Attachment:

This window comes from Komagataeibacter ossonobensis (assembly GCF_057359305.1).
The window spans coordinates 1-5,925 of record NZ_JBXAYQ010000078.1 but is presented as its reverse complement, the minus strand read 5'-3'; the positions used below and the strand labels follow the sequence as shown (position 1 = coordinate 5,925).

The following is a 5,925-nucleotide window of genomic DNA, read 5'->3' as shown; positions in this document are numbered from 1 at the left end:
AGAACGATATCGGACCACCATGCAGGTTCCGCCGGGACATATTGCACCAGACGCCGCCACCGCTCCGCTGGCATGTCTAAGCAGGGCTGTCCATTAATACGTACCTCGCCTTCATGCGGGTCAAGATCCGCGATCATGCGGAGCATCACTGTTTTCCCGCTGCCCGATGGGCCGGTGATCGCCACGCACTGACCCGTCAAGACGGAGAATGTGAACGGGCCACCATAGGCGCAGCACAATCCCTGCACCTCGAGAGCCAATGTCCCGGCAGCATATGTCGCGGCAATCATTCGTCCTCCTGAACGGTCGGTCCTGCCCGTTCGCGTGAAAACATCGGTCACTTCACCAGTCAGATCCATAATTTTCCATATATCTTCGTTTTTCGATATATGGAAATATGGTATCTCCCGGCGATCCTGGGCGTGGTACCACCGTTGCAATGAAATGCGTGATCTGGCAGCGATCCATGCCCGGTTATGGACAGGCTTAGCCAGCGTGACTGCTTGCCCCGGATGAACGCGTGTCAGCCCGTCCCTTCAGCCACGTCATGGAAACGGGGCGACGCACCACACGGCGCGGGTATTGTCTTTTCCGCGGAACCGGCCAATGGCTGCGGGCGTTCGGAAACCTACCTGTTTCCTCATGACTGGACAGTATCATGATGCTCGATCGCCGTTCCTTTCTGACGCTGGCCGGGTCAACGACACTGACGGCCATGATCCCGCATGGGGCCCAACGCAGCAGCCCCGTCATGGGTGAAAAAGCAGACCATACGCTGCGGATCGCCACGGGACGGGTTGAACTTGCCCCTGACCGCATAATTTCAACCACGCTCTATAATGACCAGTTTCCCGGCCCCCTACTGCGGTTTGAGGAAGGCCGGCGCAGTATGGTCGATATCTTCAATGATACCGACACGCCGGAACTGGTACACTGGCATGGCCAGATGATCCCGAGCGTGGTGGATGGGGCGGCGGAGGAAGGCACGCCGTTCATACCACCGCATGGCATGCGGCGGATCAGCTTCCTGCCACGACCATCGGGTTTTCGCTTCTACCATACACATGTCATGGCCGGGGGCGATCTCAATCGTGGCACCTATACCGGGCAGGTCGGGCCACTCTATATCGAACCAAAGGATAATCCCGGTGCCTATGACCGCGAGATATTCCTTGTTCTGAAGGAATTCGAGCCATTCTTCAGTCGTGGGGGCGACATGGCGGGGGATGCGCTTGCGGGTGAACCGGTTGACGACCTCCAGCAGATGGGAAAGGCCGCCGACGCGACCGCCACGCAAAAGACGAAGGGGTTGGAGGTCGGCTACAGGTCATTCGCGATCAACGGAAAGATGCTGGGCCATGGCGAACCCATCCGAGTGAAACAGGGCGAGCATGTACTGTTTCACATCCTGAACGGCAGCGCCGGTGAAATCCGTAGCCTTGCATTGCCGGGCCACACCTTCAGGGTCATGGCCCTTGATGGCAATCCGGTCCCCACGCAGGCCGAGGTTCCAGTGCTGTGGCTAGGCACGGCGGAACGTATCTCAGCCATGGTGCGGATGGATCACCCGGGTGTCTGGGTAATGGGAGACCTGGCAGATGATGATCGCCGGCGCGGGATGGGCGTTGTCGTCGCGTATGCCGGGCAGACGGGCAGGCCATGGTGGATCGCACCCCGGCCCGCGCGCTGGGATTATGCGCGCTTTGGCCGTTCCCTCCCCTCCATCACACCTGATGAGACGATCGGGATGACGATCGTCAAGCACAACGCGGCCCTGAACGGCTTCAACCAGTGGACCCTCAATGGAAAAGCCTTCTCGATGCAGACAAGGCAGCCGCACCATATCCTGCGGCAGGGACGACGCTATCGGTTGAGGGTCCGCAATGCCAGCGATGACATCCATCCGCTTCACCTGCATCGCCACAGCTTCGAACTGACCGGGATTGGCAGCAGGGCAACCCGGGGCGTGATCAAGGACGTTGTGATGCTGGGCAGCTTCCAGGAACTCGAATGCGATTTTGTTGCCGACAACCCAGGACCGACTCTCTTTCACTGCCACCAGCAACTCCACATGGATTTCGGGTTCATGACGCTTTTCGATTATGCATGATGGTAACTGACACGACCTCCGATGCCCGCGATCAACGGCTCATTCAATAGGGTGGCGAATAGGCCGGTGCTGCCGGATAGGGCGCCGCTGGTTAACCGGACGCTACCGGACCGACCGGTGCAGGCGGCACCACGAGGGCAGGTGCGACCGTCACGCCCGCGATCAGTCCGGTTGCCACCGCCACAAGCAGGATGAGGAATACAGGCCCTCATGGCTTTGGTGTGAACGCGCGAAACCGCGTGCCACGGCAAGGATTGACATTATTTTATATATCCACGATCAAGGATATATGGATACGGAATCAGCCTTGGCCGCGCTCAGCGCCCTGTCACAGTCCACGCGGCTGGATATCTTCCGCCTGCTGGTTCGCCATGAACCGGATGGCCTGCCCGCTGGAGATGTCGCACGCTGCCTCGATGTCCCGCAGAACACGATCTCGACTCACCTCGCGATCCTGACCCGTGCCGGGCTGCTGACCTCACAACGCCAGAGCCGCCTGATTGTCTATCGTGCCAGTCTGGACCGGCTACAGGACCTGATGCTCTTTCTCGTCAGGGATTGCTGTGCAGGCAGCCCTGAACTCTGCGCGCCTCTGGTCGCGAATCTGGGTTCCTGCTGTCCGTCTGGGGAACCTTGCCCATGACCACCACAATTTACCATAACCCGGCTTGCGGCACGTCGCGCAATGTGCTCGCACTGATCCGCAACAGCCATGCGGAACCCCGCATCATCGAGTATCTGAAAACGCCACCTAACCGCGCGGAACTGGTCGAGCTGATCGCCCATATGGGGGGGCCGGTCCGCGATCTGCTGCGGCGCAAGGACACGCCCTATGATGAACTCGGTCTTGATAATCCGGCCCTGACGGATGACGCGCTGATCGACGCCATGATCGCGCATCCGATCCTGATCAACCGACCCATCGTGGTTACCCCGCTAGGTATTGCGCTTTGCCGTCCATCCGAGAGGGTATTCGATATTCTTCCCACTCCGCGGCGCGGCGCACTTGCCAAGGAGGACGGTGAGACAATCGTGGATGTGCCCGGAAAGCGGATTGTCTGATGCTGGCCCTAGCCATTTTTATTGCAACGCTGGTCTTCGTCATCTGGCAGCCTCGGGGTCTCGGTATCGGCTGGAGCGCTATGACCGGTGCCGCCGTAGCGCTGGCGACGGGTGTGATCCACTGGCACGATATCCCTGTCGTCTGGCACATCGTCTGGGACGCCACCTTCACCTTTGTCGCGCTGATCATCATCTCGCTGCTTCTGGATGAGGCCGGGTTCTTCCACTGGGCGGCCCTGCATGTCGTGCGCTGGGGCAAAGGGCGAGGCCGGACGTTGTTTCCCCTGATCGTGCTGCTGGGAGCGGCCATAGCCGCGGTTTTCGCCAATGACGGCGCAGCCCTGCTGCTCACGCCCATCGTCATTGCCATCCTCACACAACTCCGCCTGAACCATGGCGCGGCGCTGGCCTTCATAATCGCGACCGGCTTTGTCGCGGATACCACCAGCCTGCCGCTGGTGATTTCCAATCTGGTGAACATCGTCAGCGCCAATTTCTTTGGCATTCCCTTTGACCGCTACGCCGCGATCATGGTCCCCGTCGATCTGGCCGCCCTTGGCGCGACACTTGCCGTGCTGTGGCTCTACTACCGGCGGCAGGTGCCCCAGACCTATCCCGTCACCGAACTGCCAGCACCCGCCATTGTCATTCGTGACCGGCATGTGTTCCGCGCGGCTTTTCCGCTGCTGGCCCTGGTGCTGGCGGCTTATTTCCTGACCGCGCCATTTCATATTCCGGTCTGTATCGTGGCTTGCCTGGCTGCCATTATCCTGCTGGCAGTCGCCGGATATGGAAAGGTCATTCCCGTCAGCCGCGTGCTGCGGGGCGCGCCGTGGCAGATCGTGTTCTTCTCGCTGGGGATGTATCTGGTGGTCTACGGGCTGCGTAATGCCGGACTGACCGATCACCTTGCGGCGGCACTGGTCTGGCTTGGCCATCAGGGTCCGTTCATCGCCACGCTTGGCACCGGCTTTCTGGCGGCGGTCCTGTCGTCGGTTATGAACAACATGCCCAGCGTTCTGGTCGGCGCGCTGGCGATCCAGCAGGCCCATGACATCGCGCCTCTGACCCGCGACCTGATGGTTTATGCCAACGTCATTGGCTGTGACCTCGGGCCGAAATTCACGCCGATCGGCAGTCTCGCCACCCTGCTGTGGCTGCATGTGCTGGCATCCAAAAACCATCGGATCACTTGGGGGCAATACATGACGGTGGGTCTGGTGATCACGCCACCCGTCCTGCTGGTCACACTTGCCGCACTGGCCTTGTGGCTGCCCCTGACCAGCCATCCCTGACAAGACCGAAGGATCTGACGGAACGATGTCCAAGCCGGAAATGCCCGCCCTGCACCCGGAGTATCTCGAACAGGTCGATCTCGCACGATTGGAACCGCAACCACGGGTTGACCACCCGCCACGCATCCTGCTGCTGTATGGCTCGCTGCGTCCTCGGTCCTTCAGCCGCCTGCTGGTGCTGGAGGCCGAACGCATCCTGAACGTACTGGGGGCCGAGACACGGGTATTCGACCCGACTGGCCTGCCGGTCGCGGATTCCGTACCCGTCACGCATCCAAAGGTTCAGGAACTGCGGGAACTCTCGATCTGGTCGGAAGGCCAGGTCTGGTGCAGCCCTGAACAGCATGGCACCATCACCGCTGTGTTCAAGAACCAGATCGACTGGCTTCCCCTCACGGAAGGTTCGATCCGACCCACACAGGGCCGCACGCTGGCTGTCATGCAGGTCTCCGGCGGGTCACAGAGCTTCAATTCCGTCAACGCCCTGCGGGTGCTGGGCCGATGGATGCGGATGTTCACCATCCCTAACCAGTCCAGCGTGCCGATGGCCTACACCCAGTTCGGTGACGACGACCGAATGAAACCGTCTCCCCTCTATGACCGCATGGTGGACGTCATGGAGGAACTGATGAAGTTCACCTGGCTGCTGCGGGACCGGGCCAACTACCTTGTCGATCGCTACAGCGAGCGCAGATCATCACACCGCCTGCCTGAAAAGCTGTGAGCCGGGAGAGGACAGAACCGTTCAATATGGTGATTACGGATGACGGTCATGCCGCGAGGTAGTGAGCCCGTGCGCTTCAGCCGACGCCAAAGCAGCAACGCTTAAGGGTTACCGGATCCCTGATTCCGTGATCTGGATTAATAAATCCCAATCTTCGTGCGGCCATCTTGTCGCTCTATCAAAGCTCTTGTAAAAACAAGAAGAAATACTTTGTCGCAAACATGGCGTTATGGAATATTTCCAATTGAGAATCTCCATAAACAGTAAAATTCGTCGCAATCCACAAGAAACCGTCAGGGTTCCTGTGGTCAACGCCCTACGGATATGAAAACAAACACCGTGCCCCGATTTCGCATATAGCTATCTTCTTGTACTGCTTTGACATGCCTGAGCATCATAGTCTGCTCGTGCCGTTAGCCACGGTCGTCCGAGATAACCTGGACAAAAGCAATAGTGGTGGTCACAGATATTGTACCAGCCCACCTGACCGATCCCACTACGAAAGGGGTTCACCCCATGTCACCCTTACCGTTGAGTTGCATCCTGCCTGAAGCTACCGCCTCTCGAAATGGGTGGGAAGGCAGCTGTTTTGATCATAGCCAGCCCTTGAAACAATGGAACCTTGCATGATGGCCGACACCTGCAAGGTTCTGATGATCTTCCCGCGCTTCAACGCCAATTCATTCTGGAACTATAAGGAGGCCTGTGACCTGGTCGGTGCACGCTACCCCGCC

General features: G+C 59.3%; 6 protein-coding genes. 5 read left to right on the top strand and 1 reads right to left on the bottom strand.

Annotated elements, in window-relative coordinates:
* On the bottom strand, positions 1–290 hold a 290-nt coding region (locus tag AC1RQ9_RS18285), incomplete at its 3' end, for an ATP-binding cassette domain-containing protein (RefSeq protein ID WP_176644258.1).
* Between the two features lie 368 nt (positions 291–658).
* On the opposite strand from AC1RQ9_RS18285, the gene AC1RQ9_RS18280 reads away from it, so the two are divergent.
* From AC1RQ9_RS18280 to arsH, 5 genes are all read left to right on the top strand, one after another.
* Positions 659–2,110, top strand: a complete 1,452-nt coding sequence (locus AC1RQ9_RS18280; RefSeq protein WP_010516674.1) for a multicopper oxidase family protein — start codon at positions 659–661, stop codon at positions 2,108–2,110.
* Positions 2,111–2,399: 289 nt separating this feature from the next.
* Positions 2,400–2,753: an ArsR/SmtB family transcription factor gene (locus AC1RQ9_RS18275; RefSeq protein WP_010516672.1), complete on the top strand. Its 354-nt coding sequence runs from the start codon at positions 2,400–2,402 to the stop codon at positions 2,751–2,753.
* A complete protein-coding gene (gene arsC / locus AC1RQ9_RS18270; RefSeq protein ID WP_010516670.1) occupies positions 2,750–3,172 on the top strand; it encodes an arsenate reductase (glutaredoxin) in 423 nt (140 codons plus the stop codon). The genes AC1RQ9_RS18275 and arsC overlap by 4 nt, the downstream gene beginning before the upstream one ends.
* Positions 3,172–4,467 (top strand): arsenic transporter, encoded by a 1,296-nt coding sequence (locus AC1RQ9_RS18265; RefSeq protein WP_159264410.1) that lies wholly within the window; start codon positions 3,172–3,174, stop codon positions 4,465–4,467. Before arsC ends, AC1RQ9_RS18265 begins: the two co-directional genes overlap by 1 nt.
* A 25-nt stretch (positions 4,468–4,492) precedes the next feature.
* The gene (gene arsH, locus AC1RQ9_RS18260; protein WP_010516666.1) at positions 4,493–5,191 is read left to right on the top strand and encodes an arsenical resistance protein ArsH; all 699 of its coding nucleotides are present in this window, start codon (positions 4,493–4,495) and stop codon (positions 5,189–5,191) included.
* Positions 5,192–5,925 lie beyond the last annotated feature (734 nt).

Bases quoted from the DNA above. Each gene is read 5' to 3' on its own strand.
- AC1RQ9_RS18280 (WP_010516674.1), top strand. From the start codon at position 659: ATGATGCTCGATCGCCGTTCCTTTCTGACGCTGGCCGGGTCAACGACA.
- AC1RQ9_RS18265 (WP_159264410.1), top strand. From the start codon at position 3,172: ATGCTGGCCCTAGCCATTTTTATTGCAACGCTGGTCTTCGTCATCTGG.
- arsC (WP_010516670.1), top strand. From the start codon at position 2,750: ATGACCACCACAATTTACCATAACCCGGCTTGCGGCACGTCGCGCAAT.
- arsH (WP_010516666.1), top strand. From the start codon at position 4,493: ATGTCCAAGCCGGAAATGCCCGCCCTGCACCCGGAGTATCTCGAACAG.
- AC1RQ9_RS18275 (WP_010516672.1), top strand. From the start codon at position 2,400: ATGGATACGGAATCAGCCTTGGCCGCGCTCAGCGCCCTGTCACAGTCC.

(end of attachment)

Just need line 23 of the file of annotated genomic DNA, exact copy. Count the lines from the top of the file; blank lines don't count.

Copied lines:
- arsH (WP_010516666.1), top strand. From the start codon at position 4,493: ATGTCCAAGCCGGAAATGCCCGCCCTGCACCCGGAGTATCTCGAACAG.